Published by the Institute for Democracy, Governance, Peace and Development in Africa, the quarterly peer-reviewed and inter-disciplinary journal contains essays, notes, book reviews, articles, and editorials on the topics of governance, democracy, and peace development on the continent. It provides a platform for discussions, and a repository of high-quality academic work relevant to the development of peace, governance, and democracy. The journal is published in English and French. The title was listed among the journals approved by the Norwegian List of Accredited Journals in October 2017. It is also accredited by the Department of Higher Education and Training (DHET). Our collection includes everything from Volume 1, Issue 1 of 2014 to the present.

Institute for Security Studies Papers

Published by the Institute for Security Studies, the papers are published on an irregular basis and the publication in its original form is now inactive. The papers are available in several other reports, including the Africa Report and South Africa Report. The papers provide a credible platform for research in progress. Our collection includes everything from Issue 1 of February 1996 to the present. Even though the publication is no longer active, it is continued by several reports as mentioned earlier. Use the search facility to find full-text articles in the above and many other journals forming part of the collection for research on the South African Constitution.

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Changes to by-law impacts new business in Cape Town

As property rates and costs increases and tourism continues to grow in Cape Town, more and more homeowners are letting out their property. But did you know, you need city permission before leasing your flat or property for short-term stays? Not anymore.

With a recent increase in the use and need for temporary accommodation, the Western Cape – City of Cape Town Metropolitan Municipality, last year, amended the Municipal Planning By-law to include and allow for controlled densification, construction of a third dwelling and short-term letting.  

These amendments are effective from 3 February 2020. This is very good news for small business owners and prospective Airbnb’s that were limited previously due to the municipal zoning restrictions.

If a homeowner constructs an additional dwelling, it will be now possible to register a sectional title scheme and can be sold off as separate dwellings.

As with any by-law, these amendments or laws do not override the rules of a body corporate or a homeowners’ association, or restrictive conditions in a title deed.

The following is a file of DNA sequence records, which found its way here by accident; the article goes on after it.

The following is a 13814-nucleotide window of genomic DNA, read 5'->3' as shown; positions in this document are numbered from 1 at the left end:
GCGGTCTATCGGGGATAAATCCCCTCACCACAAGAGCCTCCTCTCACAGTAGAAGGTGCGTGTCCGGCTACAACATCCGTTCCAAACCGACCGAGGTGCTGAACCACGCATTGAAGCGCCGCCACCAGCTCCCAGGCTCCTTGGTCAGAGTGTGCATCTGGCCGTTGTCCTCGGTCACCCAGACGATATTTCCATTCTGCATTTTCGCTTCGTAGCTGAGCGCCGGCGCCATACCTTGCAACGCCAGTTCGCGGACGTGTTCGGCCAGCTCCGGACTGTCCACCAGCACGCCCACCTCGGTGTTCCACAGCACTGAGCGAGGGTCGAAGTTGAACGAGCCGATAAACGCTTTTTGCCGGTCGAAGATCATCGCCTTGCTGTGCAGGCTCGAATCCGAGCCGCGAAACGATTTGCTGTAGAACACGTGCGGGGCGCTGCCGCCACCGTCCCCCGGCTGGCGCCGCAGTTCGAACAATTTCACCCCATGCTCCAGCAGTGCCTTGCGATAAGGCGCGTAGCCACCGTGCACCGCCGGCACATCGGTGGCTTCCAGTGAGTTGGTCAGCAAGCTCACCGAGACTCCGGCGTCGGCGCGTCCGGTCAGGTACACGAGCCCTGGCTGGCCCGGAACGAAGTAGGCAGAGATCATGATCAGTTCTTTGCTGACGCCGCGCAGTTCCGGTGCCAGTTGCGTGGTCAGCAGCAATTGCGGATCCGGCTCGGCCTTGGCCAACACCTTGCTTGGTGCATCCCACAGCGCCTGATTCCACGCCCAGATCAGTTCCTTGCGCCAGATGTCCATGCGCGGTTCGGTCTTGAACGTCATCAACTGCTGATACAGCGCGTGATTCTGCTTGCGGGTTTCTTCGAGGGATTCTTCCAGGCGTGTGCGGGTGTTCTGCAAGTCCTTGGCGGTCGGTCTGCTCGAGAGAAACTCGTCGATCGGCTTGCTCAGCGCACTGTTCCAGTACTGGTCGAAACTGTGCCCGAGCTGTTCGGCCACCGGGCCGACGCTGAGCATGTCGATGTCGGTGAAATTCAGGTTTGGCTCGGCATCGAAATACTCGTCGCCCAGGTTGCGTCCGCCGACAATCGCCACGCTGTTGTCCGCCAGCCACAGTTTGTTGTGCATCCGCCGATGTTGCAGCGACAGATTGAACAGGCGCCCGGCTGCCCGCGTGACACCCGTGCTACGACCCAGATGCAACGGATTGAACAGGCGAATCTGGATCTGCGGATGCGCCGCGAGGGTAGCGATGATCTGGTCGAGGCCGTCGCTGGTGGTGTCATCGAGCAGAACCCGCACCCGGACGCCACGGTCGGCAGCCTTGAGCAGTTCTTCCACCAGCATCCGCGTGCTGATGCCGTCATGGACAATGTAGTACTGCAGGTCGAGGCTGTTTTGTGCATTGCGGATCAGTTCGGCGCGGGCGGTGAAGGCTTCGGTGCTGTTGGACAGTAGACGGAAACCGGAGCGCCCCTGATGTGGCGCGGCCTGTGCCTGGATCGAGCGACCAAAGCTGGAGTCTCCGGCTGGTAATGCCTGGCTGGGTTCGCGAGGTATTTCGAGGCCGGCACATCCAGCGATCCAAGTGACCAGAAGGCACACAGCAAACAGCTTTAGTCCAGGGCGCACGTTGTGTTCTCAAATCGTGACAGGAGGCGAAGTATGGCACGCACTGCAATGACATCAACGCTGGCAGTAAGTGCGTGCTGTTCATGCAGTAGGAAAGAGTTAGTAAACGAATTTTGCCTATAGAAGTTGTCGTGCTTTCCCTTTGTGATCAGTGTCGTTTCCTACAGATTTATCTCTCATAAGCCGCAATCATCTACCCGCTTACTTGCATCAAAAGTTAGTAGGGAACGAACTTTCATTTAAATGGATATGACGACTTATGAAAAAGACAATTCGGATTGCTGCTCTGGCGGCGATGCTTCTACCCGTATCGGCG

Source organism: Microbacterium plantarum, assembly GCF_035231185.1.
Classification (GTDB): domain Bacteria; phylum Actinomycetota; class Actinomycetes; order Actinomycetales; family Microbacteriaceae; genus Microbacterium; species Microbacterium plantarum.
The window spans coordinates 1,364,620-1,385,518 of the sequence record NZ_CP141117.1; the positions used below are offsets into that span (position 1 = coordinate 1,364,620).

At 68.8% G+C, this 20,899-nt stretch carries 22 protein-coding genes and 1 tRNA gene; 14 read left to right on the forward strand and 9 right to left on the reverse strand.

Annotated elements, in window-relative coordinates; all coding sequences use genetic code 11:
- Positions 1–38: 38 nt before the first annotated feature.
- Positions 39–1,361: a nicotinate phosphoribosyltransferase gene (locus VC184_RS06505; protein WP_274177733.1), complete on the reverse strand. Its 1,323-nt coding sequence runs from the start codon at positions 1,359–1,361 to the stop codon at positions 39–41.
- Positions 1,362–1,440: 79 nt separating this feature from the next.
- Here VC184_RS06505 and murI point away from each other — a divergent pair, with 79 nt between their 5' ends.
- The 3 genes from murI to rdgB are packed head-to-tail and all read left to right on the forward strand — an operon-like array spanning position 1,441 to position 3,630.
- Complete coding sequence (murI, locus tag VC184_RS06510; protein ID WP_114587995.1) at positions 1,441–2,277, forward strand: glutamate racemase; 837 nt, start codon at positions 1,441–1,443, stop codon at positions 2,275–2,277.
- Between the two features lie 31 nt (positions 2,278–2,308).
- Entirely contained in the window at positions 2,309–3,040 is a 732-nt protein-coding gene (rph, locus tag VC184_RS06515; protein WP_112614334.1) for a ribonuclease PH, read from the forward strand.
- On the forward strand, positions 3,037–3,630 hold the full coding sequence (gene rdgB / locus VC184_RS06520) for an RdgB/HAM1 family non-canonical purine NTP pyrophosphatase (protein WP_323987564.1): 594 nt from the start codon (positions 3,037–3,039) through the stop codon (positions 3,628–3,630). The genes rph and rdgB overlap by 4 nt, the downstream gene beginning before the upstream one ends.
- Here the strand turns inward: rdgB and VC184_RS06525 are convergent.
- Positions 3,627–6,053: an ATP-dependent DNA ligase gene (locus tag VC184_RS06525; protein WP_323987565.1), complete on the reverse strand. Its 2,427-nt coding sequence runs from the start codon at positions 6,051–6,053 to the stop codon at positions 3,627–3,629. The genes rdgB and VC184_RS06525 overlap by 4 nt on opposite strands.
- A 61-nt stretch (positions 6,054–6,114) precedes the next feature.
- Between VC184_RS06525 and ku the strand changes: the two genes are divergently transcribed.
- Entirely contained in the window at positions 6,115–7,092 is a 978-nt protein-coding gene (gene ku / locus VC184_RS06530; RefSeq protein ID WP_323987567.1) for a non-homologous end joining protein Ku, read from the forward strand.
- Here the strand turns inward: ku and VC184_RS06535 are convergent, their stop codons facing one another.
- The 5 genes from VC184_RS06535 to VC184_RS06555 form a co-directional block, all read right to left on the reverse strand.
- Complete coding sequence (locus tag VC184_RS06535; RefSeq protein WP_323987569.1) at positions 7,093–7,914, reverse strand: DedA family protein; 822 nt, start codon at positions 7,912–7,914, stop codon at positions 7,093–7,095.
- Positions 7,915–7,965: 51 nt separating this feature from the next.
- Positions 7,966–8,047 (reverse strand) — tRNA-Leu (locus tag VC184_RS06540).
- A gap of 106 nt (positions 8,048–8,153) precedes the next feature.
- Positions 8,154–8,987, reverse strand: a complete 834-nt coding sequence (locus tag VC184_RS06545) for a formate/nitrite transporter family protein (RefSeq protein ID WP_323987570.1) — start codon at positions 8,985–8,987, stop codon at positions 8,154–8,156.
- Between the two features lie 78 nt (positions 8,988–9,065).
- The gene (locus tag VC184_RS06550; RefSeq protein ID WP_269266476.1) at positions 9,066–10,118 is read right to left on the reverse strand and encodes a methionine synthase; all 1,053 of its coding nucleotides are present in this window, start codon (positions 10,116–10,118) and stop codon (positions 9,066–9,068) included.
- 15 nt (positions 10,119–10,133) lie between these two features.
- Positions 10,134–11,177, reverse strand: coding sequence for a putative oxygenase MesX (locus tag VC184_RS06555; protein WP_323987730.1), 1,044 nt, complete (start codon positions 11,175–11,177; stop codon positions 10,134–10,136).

The 2020 Consolidated Municipal Planning By-law document containing all amendments from 3 February 2020 can be downloaded here. For more information on other legislation, visit https://legal.sabinet.co.za – your direct and convenient access to the laws that govern South Africa.

Access multivariate resources applicable to the Republic with the three-tier system of government – National, Provincial and Local – Your Blueprint of the South African Legal Landscape.

This land is your land, this land is my land

The parliamentary committee on land expropriation published the Draft Constitution Eighteenth Amendment Bill in Government Gazette 42902 for comment on 6 December.


The plan is for the committee to report to the national assembly by 31 March 2020.

This is a huge issue in South African history as it is the first time that parliament aims to amend the Bill of Rights. The aim of the draft bill is to amend the Constitution of the Republic of South Africa, 1996, so as to provide that where land and any improvements thereon are expropriated for the purposes of land reform, the amount of compensation payable may be nil; and to provide for matters connected therewith.

The draft bill’s memorandum also adds that “such limitation is a legitimate option for land reform, so as to address the historic wrongs caused by the arbitrary dispossession of land, and in so doing ensure equitable access to land and further empower the majority of South Africans to be productive participants in ownership, food security and agricultural reform programs”.

National legislation will set out specific circumstances where a court may determine that the amount of compensation is nil.

The public only has a few days left to submit written submissions on the bill. These must be received by no later than 31 January 2020. For more information on this and the gazette, click here. *

*Ad Hoc Committee on Section 25 extends deadline for written submissions to 29 February 2020. 

For more information on this and other legislation, visit https://legal.sabinet.co.za – your direct and convenient access to the laws that govern South Africa.

Access multivariate resources applicable to the Republic with the three-tier system of government – National, Provincial and Local – Your Blueprint of the South African Legal Landscape.